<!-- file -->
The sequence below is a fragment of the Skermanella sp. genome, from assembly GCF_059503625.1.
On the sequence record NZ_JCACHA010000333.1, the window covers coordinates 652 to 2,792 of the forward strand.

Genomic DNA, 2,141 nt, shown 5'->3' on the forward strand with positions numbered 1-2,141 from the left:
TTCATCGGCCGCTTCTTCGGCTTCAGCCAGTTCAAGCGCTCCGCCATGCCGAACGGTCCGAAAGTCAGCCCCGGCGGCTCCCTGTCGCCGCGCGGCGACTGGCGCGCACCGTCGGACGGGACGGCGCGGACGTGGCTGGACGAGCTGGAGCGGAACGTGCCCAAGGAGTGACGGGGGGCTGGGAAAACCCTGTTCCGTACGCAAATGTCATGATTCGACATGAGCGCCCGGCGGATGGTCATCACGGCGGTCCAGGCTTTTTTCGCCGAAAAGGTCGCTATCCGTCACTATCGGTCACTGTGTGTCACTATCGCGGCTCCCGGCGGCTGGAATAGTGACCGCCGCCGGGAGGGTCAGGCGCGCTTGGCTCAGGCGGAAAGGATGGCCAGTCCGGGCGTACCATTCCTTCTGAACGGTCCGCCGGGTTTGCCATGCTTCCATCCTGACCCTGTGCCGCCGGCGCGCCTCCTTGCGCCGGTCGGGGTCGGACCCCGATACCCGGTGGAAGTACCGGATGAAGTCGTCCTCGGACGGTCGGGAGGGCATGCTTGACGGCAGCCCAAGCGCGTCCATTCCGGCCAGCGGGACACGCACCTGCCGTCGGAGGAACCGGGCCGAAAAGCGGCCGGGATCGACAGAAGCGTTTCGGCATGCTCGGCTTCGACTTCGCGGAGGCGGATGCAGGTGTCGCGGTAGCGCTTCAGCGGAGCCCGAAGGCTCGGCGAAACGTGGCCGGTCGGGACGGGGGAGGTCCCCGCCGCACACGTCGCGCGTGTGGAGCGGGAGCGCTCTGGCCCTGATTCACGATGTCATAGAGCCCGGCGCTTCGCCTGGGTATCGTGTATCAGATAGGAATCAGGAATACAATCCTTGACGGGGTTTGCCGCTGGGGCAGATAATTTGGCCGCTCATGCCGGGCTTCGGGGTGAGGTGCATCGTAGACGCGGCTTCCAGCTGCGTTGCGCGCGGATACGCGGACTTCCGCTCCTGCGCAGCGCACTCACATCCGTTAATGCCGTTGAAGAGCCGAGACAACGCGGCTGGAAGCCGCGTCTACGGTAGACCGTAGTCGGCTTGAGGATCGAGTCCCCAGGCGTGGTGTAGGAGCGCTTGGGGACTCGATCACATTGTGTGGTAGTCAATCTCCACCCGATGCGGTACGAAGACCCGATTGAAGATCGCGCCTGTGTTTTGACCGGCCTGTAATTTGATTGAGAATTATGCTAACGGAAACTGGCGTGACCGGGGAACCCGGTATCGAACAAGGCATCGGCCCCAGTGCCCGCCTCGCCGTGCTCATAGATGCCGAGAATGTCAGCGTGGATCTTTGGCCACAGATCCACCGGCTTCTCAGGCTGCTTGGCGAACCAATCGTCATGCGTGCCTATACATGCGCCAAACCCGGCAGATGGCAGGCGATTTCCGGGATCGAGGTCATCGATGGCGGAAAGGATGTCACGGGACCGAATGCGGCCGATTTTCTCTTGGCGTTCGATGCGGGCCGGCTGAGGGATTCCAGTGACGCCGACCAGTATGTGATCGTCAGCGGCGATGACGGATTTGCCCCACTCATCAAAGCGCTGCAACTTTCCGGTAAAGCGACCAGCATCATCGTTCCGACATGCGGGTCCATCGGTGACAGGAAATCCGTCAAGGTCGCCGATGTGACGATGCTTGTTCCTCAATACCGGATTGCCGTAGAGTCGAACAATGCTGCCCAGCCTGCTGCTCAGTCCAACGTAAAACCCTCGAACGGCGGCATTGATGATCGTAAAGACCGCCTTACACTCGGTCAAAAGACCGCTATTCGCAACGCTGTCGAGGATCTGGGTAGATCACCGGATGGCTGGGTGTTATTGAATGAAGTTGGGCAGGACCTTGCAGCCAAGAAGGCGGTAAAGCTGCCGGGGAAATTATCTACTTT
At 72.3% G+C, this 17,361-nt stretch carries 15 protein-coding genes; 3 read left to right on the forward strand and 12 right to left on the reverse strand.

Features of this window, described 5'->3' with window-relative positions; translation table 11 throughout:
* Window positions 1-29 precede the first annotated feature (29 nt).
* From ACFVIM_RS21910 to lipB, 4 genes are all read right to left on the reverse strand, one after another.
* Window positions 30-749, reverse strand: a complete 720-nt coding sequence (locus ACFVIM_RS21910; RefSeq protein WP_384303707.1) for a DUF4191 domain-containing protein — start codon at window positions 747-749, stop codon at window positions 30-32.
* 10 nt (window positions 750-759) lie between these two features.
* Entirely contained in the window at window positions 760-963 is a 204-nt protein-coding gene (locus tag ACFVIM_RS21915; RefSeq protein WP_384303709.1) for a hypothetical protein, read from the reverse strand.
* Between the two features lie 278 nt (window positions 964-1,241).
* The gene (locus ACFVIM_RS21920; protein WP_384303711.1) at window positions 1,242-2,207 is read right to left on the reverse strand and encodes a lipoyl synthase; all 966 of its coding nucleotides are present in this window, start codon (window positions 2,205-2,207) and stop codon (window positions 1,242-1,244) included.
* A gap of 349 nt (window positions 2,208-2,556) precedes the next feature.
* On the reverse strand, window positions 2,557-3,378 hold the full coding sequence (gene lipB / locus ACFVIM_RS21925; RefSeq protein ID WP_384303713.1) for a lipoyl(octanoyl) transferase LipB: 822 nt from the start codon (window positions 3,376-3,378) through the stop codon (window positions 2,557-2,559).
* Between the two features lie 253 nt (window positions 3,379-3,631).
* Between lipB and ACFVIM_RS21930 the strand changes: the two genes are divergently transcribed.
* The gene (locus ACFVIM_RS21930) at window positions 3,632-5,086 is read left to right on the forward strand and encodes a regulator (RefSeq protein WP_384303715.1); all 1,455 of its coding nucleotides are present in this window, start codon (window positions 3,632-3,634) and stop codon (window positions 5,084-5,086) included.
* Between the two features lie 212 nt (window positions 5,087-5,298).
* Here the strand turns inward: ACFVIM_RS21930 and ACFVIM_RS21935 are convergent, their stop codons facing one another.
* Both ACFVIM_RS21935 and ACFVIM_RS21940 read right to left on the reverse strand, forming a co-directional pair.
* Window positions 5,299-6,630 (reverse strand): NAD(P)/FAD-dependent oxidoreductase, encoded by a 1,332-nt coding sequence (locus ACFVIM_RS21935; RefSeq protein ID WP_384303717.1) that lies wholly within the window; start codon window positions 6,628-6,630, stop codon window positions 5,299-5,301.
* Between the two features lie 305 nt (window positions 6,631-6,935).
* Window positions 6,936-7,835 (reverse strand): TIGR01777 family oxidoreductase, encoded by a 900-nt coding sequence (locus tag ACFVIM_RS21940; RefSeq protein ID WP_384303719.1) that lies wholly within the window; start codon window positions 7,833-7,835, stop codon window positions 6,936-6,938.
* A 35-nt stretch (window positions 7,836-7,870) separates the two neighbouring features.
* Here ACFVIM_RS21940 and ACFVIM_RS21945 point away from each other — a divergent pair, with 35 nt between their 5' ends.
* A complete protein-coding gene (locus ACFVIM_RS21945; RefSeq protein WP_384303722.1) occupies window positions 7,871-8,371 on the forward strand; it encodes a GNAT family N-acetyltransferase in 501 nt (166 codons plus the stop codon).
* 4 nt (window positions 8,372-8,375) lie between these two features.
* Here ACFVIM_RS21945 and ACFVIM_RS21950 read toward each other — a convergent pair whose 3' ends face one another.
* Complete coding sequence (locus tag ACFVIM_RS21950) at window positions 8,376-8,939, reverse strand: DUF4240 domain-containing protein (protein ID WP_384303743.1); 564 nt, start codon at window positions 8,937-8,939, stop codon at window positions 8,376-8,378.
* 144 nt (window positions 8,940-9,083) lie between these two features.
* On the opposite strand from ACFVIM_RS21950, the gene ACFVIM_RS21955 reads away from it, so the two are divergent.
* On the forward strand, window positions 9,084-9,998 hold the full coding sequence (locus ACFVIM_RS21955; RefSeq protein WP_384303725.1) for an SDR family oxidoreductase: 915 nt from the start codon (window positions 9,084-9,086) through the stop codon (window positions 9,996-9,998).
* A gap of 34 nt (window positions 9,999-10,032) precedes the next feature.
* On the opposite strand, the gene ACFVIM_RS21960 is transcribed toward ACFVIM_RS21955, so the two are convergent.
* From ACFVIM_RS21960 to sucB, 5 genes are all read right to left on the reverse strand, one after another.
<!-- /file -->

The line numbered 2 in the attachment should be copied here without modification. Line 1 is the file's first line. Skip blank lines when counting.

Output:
On the sequence record NZ_JCACHA010000333.1, the window covers coordinates 652 to 2,792 of the forward strand.